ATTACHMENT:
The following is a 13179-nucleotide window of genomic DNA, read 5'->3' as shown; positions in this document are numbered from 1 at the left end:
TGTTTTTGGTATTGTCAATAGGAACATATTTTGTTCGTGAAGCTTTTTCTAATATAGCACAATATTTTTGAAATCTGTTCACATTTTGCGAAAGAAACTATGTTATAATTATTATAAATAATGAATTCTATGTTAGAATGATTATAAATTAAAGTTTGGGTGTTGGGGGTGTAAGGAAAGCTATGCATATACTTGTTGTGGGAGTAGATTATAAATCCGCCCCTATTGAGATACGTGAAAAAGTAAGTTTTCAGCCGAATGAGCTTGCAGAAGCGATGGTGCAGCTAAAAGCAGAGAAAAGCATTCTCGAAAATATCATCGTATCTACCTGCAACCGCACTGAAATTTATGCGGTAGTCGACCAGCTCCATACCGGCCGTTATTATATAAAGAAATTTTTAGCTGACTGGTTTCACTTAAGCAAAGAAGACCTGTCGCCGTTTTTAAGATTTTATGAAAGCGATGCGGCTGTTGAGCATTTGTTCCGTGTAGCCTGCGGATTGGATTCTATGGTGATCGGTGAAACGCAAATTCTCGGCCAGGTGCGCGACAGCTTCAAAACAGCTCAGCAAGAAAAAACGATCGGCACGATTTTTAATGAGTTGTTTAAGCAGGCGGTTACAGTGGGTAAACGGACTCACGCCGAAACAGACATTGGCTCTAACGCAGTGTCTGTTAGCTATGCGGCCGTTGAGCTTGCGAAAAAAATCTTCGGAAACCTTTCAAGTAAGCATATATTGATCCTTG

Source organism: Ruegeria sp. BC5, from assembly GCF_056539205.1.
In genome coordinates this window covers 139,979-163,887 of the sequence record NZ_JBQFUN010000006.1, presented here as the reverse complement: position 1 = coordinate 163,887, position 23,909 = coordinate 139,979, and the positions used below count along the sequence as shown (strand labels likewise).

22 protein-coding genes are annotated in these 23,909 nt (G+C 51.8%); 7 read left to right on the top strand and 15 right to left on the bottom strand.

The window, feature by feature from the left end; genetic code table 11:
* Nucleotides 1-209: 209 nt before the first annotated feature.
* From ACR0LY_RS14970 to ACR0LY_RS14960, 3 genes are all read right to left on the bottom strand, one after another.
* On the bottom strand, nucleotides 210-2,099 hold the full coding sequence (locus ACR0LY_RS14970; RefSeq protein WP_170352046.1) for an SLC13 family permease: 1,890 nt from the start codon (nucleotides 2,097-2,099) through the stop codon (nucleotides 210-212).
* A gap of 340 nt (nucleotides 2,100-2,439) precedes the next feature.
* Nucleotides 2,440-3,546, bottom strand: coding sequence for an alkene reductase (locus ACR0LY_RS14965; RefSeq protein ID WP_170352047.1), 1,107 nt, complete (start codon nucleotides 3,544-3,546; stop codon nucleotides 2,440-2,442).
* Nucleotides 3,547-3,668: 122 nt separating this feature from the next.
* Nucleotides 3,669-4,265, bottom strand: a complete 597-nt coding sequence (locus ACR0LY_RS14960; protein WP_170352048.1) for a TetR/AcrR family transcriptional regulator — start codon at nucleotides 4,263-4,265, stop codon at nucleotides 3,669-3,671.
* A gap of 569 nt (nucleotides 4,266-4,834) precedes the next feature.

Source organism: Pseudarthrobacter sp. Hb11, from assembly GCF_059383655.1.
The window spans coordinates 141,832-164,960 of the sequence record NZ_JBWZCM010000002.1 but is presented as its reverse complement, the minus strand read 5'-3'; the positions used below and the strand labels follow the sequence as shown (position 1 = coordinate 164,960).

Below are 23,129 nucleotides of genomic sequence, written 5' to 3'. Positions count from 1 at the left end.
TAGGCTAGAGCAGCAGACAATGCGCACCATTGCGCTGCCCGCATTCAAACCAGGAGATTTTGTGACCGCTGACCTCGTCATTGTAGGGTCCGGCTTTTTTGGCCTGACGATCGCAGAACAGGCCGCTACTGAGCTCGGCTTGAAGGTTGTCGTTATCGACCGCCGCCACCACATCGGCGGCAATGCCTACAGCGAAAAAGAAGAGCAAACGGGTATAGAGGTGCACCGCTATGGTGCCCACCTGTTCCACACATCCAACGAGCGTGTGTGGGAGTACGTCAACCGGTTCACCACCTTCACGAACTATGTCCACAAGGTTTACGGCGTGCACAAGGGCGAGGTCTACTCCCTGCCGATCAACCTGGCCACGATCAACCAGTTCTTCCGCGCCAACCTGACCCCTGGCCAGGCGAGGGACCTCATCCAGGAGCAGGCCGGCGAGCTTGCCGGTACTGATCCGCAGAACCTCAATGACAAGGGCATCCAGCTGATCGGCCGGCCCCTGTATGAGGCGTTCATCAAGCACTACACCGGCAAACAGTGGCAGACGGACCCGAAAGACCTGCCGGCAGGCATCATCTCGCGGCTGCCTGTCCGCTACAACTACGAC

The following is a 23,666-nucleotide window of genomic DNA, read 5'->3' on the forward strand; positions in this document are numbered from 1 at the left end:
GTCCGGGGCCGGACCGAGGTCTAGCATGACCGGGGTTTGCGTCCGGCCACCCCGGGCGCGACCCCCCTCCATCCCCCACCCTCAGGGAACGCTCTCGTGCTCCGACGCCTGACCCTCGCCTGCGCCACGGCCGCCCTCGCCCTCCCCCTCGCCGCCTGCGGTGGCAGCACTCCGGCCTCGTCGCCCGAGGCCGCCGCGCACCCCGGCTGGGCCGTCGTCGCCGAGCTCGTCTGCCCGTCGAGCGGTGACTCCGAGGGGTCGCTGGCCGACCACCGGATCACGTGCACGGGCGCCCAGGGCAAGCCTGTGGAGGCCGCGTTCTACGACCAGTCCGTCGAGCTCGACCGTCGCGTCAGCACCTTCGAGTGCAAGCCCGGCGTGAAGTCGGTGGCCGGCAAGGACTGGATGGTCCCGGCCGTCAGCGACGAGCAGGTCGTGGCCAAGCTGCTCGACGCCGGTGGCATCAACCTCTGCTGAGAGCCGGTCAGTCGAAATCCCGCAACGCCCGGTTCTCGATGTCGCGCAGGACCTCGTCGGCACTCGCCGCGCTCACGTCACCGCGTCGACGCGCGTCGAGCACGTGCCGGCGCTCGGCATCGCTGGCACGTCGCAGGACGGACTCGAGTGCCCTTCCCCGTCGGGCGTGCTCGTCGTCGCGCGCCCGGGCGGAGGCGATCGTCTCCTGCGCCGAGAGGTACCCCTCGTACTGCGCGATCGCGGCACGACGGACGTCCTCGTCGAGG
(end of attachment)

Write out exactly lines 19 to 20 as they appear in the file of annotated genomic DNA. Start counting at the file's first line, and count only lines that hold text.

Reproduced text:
The following is a 23,666-nucleotide window of genomic DNA, read 5'->3' on the forward strand; positions in this document are numbered from 1 at the left end:
GTCCGGGGCCGGACCGAGGTCTAGCATGACCGGGGTTTGCGTCCGGCCACCCCGGGCGCGACCCCCCTCCATCCCCCACCCTCAGGGAACGCTCTCGTGCTCCGACGCCTGACCCTCGCCTGCGCCACGGCCGCCCTCGCCCTCCCCCTCGCCGCCTGCGGTGGCAGCACTCCGGCCTCGTCGCCCGAGGCCGCCGCGCACCCCGGCTGGGCCGTCGTCGCCGAGCTCGTCTGCCCGTCGAGCGGTGACTCCGAGGGGTCGCTGGCCGACCACCGGATCACGTGCACGGGCGCCCAGGGCAAGCCTGTGGAGGCCGCGTTCTACGACCAGTCCGTCGAGCTCGACCGTCGCGTCAGCACCTTCGAGTGCAAGCCCGGCGTGAAGTCGGTGGCCGGCAAGGACTGGATGGTCCCGGCCGTCAGCGACGAGCAGGTCGTGGCCAAGCTGCTCGACGCCGGTGGCATCAACCTCTGCTGAGAGCCGGTCAGTCGAAATCCCGCAACGCCCGGTTCTCGATGTCGCGCAGGACCTCGTCGGCACTCGCCGCGCTCACGTCACCGCGTCGACGCGCGTCGAGCACGTGCCGGCGCTCGGCATCGCTGGCACGTCGCAGGACGGACTCGAGTGCCCTTCCCCGTCGGGCGTGCTCGTCGTCGCGCGCCCGGGCGGAGGCGATCGTCTCCTGCGCCGAGAGGTACCCCTCGTACTGCGCGATCGCGGCACGACGGACGTCCTCGTCGAGG